will become a stranger
and end the stop
you've made.

The speaker refuses to contextualize these visions, her enjambment alluding to the moment of severance without giving it any mundane particulars beyond the declaration of Cupid's culpability in its final line. If there is a mystery in The Psyche Trials, it is not in the nature of Cupid's face.

By changing the narrative riddle to a psychological mystery, Laterza rejects the trope of women being punished for their curiosity. This misogynistic device—unavoidably part of Apuleius' narrative—finds antecedent in the myth of Pandora's box, and is reproduced in the fairy tales Beauty and the Beast, and Bluebeard, where female characters suffer as direct result of their investigations into the questions they encounter. In The Psyche Trials, this pitfall is averted, the mystery changed. In "Moon Crown", the very identities of the speaker and the lover are rendered interchangeable:

To greet the moon... is to remember words
you spoke when you loved me, when you were me, I held you
as much as I could gather in my lap and let you cry out
the doubt from deep inside the first woman you ever loved
who left you when she left your father and you
were old enough to remember
but not old enough
not to need her...

Composed as continuous utterance with only temporary breaks allowed by punctuation, "Moon Crown" is a search for definitive mystery that is frustrated by a series of revelations. Under the lunar image, the poem's speaker blurs the line between "I" and "you,” the poem's desire to pin blame deferred continuously via the introduction of new information in each enjambment. As a poetic strategy, "Moon Crown" transforms the original mystery that plagues Psyche into a nebulous, but ultimately modern take on pain. Whereas Apuleius assigns blame to Psyche, Laterza shows that blame and betrayal cannot be so easily placed.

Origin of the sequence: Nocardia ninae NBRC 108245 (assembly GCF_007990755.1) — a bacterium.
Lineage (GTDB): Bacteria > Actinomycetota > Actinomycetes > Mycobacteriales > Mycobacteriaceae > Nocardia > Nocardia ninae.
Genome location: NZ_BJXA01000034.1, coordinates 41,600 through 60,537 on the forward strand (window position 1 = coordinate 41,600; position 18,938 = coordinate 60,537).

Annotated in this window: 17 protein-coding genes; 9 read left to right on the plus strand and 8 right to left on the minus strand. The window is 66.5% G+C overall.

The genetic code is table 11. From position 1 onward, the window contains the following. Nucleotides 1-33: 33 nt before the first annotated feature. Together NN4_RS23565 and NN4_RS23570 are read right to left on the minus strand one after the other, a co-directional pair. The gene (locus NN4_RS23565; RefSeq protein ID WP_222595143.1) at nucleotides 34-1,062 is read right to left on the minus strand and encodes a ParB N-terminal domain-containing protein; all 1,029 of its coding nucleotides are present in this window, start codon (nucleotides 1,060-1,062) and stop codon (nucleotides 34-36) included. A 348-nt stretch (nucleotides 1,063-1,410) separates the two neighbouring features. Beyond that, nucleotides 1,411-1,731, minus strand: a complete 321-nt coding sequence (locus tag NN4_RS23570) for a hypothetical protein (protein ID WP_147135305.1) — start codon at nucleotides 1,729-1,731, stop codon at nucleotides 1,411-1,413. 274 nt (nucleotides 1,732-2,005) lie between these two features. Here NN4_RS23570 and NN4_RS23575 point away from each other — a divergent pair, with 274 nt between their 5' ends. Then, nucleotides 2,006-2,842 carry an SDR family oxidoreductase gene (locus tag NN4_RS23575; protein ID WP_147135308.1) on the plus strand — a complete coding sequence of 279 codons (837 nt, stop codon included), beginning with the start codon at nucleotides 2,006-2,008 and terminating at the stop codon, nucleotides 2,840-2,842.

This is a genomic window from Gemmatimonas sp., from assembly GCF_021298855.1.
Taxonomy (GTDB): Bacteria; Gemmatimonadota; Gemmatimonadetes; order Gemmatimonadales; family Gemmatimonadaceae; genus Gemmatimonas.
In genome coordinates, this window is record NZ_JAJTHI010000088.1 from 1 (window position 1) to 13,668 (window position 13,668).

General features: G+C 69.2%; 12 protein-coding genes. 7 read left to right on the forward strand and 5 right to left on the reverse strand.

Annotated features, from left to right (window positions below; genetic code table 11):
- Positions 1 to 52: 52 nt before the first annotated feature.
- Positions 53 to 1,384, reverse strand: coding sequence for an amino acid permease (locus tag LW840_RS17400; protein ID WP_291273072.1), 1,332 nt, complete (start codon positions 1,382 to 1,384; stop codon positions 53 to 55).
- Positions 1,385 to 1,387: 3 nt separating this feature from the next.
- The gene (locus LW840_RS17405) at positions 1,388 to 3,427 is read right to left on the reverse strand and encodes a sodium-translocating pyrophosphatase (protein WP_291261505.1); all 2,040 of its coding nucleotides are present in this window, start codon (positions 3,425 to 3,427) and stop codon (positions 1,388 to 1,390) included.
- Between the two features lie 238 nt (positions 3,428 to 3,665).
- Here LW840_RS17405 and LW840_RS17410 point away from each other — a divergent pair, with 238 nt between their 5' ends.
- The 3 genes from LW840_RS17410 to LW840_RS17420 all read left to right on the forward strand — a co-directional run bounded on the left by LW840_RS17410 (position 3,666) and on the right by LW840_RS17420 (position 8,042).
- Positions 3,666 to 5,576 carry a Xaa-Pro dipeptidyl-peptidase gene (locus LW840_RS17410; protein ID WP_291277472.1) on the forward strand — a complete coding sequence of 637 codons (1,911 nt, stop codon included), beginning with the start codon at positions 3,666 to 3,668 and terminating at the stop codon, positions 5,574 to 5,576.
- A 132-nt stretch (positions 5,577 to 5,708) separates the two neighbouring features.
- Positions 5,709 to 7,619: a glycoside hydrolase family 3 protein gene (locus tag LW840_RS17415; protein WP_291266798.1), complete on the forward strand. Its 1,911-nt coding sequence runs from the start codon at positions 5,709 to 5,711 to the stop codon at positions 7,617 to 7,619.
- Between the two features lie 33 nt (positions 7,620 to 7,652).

If the opening sequence of The Psyche Trials anticipates Cupid's disappearance, the middle section focuses on the aftermath of a lover's departure. In the absence of a vengeful Venus, Laterza's Psyche does not embark on a quest to earn her lover back. Rather, she expresses the slow and painful process of learning to live by oneself again. In "Bitter End,” the speaker wanders alone among crowds on New Year's Eve. Of particular strength is the poem "The Same Cold,” whose repetition of the words 'same' and 'new' across stanzas creates a shifting landscape of associative memories:

I smell the cold winds
from the back porch in this new room.
It's the same wooden staircase
where I smoked the same cigarettes
drowned in rain on the back porch.


It is the same
cold wet wind
but I am nowhere
near the ocean
in October.

Alternating between memory and present moment, "The Same Cold" dissects the emotions that are embedded in the speaker's sensory associations. Though the speaker admits to smelling the wind, the memories she describes belong to another time and place entirely. Instead, it is the recurrent image of the cigarette smoke that links both past and present into a cohesive whole, while simultaneously symbolising the apparition of Psyche's departed lover. These moments of solitude act in counterpoint to Psyche's original myth, allowing space for Laterza to explore the experience of heartbreak, although admittedly they slow down the collection's momentum.